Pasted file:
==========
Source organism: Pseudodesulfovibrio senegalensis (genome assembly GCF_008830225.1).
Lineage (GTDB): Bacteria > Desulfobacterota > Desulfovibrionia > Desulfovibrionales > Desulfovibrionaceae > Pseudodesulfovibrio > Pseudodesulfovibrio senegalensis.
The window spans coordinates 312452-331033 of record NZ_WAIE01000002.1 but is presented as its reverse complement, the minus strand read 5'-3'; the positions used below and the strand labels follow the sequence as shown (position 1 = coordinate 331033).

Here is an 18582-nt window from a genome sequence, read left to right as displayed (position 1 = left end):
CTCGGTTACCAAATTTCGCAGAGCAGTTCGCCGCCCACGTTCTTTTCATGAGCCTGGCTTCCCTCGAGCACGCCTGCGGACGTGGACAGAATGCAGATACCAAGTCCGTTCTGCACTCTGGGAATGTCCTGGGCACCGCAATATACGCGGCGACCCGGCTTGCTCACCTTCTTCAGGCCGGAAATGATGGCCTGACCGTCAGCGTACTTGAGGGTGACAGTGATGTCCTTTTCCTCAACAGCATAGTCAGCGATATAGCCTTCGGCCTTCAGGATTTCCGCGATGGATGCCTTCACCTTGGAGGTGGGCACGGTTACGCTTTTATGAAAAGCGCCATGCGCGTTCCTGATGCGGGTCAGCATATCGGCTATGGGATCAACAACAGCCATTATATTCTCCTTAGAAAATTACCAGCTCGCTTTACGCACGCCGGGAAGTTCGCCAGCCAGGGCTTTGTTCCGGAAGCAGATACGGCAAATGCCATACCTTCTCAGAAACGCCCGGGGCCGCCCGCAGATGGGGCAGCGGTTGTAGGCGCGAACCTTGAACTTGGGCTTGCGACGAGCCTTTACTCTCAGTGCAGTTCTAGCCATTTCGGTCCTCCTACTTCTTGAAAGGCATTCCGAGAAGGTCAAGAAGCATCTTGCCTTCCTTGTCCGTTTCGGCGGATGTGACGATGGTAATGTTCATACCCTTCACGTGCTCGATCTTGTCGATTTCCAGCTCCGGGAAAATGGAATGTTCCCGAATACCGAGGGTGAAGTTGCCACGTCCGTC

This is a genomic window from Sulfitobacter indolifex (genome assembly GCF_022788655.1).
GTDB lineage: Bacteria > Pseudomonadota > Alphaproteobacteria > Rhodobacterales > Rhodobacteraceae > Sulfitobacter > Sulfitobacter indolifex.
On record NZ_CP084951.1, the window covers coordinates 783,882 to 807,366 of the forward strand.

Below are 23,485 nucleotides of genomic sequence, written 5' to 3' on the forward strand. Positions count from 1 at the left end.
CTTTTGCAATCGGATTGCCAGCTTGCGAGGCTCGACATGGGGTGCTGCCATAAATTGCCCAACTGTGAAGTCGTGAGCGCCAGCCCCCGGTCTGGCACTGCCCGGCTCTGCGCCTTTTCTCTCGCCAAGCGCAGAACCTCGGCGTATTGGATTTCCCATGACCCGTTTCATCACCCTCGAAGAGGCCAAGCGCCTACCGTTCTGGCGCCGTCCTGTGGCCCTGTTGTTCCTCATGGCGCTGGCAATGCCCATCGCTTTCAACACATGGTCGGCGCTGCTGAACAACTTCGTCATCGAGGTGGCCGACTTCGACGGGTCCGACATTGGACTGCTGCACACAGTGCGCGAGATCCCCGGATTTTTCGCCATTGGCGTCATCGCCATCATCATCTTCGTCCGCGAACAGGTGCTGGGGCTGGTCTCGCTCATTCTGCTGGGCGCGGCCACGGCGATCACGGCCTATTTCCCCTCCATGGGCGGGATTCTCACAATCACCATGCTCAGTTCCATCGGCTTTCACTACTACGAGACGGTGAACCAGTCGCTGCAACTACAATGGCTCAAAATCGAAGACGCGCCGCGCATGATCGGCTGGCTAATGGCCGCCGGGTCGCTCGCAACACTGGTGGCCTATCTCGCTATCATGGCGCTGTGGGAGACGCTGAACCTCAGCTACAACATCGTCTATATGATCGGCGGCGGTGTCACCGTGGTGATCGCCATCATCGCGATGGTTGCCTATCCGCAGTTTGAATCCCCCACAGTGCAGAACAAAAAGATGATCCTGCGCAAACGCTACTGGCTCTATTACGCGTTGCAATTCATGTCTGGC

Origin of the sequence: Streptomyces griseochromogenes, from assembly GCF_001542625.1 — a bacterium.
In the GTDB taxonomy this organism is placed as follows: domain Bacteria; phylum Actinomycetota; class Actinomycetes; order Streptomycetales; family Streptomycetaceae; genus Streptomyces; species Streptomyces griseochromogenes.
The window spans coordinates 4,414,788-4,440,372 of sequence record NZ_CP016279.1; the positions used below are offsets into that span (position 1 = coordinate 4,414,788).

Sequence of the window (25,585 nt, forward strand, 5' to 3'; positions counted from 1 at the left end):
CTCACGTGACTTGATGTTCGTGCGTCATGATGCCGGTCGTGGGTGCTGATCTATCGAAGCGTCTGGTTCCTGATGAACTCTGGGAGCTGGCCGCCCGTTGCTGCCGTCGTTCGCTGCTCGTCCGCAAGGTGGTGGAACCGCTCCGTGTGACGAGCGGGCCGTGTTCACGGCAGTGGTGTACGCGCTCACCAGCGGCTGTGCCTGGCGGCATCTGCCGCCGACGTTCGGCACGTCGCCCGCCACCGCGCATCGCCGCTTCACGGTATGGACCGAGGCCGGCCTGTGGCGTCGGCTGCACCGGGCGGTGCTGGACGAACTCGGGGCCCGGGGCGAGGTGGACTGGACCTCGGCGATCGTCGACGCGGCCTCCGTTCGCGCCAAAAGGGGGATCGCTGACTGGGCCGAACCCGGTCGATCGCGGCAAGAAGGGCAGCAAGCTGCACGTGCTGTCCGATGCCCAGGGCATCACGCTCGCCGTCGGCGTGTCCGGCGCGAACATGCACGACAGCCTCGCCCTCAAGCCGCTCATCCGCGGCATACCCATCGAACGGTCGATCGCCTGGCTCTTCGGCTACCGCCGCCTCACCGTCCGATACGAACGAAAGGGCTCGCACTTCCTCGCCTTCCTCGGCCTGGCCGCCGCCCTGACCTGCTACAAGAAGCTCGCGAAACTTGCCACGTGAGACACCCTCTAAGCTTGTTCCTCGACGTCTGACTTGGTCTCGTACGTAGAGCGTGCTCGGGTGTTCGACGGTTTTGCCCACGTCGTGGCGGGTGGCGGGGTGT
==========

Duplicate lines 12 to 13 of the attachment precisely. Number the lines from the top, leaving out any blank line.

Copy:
In the GTDB taxonomy this organism is placed as follows: domain Bacteria; phylum Actinomycetota; class Actinomycetes; order Streptomycetales; family Streptomycetaceae; genus Streptomyces; species Streptomyces griseochromogenes.
The window spans coordinates 4,414,788-4,440,372 of sequence record NZ_CP016279.1; the positions used below are offsets into that span (position 1 = coordinate 4,414,788).